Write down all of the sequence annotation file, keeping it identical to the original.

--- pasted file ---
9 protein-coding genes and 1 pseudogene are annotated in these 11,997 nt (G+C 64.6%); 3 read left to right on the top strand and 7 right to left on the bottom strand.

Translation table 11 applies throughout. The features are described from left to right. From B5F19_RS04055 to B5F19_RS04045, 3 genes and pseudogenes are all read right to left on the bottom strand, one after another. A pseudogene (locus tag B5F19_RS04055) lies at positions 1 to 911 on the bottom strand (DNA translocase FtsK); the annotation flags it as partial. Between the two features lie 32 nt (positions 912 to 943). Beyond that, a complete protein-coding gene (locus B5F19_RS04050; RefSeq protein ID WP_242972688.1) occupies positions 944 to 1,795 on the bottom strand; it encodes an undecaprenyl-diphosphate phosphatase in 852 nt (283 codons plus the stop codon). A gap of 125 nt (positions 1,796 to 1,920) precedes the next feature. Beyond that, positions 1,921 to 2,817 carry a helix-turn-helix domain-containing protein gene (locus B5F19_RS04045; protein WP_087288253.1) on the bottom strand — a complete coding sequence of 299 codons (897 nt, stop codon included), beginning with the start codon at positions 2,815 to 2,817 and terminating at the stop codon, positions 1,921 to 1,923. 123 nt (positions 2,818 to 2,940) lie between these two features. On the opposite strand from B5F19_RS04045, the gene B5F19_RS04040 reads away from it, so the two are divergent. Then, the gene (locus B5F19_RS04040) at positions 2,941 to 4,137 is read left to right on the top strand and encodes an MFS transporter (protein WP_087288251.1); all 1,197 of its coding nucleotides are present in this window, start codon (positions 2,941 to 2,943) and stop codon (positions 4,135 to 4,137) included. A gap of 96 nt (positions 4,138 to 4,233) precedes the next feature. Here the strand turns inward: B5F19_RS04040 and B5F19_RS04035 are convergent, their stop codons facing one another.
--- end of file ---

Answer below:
9 protein-coding genes and 1 pseudogene are annotated in these 11,997 nt (G+C 64.6%); 3 read left to right on the top strand and 7 right to left on the bottom strand.

Translation table 11 applies throughout. The features are described from left to right. From B5F19_RS04055 to B5F19_RS04045, 3 genes and pseudogenes are all read right to left on the bottom strand, one after another. A pseudogene (locus tag B5F19_RS04055) lies at positions 1 to 911 on the bottom strand (DNA translocase FtsK); the annotation flags it as partial. Between the two features lie 32 nt (positions 912 to 943). Beyond that, a complete protein-coding gene (locus B5F19_RS04050; RefSeq protein ID WP_242972688.1) occupies positions 944 to 1,795 on the bottom strand; it encodes an undecaprenyl-diphosphate phosphatase in 852 nt (283 codons plus the stop codon). A gap of 125 nt (positions 1,796 to 1,920) precedes the next feature. Beyond that, positions 1,921 to 2,817 carry a helix-turn-helix domain-containing protein gene (locus B5F19_RS04045; protein WP_087288253.1) on the bottom strand — a complete coding sequence of 299 codons (897 nt, stop codon included), beginning with the start codon at positions 2,815 to 2,817 and terminating at the stop codon, positions 1,921 to 1,923. 123 nt (positions 2,818 to 2,940) lie between these two features. On the opposite strand from B5F19_RS04045, the gene B5F19_RS04040 reads away from it, so the two are divergent. Then, the gene (locus B5F19_RS04040) at positions 2,941 to 4,137 is read left to right on the top strand and encodes an MFS transporter (protein WP_087288251.1); all 1,197 of its coding nucleotides are present in this window, start codon (positions 2,941 to 2,943) and stop codon (positions 4,135 to 4,137) included. A gap of 96 nt (positions 4,138 to 4,233) precedes the next feature. Here the strand turns inward: B5F19_RS04040 and B5F19_RS04035 are convergent, their stop codons facing one another.